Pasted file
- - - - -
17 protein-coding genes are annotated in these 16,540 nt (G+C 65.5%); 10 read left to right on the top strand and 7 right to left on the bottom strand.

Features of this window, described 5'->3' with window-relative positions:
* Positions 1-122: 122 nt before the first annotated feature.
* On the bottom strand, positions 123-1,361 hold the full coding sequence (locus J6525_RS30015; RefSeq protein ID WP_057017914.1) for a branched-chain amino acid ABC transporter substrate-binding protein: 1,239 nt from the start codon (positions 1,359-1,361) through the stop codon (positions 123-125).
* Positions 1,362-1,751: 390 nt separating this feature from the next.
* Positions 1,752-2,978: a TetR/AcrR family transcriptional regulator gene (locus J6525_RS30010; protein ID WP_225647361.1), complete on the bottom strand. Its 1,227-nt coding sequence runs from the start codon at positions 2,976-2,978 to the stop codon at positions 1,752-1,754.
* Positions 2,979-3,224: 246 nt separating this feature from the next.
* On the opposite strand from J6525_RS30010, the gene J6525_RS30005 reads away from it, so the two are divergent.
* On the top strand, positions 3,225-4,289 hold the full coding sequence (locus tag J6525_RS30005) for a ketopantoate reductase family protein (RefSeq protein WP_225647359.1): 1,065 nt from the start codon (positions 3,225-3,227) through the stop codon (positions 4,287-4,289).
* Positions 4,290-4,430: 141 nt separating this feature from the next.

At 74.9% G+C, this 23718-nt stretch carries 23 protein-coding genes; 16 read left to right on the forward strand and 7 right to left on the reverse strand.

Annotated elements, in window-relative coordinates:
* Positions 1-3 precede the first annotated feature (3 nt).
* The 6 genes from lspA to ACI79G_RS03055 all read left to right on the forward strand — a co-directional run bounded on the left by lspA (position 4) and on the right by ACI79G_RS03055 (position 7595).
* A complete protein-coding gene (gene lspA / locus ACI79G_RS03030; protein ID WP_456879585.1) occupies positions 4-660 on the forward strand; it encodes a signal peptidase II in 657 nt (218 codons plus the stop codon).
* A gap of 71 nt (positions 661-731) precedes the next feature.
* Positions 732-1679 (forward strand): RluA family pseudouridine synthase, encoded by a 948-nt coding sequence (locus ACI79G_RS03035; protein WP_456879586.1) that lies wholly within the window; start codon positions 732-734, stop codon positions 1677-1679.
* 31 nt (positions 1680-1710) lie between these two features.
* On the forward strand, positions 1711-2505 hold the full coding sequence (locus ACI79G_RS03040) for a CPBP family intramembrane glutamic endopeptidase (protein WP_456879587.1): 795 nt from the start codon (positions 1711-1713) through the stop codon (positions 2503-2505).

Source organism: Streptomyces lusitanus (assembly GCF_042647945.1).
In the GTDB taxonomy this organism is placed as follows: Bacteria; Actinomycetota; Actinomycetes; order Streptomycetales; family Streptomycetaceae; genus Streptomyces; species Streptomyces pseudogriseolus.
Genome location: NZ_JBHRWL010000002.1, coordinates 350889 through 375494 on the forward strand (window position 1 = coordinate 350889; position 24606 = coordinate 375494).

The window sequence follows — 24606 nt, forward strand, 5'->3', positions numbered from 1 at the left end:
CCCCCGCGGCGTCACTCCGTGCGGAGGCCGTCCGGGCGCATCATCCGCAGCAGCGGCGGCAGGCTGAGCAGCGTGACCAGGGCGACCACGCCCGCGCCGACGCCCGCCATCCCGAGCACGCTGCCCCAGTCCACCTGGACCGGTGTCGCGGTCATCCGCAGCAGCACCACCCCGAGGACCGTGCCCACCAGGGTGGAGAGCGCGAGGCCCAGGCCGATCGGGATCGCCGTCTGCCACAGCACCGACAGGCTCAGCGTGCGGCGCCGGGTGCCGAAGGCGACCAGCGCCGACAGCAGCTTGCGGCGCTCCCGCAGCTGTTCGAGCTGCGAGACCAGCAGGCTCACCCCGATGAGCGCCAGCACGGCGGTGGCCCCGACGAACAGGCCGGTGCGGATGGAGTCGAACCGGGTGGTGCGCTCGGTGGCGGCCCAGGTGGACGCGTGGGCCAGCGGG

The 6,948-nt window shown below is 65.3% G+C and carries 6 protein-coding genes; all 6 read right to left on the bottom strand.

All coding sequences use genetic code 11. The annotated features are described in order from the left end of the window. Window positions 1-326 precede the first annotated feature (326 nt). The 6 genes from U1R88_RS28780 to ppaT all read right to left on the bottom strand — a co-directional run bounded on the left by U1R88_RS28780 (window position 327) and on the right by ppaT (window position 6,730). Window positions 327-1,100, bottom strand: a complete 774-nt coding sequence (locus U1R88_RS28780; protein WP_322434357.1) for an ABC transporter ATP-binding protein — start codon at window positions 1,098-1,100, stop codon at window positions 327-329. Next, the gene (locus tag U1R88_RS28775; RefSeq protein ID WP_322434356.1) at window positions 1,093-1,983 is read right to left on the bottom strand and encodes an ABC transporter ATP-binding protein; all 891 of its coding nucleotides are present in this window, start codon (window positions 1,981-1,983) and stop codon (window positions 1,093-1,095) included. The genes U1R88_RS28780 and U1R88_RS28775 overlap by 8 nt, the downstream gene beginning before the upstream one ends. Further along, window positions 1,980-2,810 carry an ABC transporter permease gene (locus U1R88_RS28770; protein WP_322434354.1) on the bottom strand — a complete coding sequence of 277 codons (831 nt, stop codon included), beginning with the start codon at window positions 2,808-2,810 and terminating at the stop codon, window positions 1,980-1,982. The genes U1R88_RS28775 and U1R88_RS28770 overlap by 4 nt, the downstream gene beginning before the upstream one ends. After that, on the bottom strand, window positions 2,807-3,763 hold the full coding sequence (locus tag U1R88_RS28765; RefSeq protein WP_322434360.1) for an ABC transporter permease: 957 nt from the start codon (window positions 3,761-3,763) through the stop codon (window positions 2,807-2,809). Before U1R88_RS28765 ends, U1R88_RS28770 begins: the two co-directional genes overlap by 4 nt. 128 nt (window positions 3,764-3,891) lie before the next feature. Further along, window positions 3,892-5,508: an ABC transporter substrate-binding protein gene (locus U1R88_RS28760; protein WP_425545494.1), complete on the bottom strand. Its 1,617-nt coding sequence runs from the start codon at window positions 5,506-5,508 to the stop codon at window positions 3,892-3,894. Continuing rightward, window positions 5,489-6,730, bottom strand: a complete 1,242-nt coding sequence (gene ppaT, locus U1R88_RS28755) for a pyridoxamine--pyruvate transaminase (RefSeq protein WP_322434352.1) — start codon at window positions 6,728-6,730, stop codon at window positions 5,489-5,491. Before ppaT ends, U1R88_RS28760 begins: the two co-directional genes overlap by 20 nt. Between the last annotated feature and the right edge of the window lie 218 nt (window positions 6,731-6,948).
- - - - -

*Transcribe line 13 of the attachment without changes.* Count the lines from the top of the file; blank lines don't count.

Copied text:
* Positions 1-3 precede the first annotated feature (3 nt).